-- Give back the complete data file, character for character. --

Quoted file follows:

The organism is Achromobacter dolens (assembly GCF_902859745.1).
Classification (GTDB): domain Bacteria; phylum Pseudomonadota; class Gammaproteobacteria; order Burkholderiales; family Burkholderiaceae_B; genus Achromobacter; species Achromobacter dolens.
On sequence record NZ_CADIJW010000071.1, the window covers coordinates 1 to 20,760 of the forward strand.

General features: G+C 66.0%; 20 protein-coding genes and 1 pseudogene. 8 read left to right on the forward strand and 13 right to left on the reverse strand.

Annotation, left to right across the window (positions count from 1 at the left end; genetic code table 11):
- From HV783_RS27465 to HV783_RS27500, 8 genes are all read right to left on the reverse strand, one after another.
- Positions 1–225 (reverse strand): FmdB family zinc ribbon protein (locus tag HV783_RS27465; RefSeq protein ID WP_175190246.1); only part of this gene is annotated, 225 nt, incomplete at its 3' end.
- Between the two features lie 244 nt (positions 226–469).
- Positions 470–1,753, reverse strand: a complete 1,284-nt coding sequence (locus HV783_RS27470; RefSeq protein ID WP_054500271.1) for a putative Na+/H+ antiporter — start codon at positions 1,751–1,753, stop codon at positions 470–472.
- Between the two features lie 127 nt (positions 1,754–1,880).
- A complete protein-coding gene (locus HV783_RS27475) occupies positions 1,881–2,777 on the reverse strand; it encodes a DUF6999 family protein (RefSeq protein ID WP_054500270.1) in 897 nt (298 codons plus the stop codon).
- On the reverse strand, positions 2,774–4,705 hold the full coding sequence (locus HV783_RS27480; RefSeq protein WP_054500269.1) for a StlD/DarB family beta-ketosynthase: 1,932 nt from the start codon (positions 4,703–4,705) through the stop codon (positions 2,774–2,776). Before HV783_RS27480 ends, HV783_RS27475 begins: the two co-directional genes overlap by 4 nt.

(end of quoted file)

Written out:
The organism is Achromobacter dolens (assembly GCF_902859745.1).
Classification (GTDB): domain Bacteria; phylum Pseudomonadota; class Gammaproteobacteria; order Burkholderiales; family Burkholderiaceae_B; genus Achromobacter; species Achromobacter dolens.
On sequence record NZ_CADIJW010000071.1, the window covers coordinates 1 to 20,760 of the forward strand.

General features: G+C 66.0%; 20 protein-coding genes and 1 pseudogene. 8 read left to right on the forward strand and 13 right to left on the reverse strand.

Annotation, left to right across the window (positions count from 1 at the left end; genetic code table 11):
- From HV783_RS27465 to HV783_RS27500, 8 genes are all read right to left on the reverse strand, one after another.
- Positions 1–225 (reverse strand): FmdB family zinc ribbon protein (locus tag HV783_RS27465; RefSeq protein ID WP_175190246.1); only part of this gene is annotated, 225 nt, incomplete at its 3' end.
- Between the two features lie 244 nt (positions 226–469).
- Positions 470–1,753, reverse strand: a complete 1,284-nt coding sequence (locus HV783_RS27470; RefSeq protein ID WP_054500271.1) for a putative Na+/H+ antiporter — start codon at positions 1,751–1,753, stop codon at positions 470–472.
- Between the two features lie 127 nt (positions 1,754–1,880).
- A complete protein-coding gene (locus HV783_RS27475) occupies positions 1,881–2,777 on the reverse strand; it encodes a DUF6999 family protein (RefSeq protein ID WP_054500270.1) in 897 nt (298 codons plus the stop codon).
- On the reverse strand, positions 2,774–4,705 hold the full coding sequence (locus HV783_RS27480; RefSeq protein WP_054500269.1) for a StlD/DarB family beta-ketosynthase: 1,932 nt from the start codon (positions 4,703–4,705) through the stop codon (positions 2,774–2,776). Before HV783_RS27480 ends, HV783_RS27475 begins: the two co-directional genes overlap by 4 nt.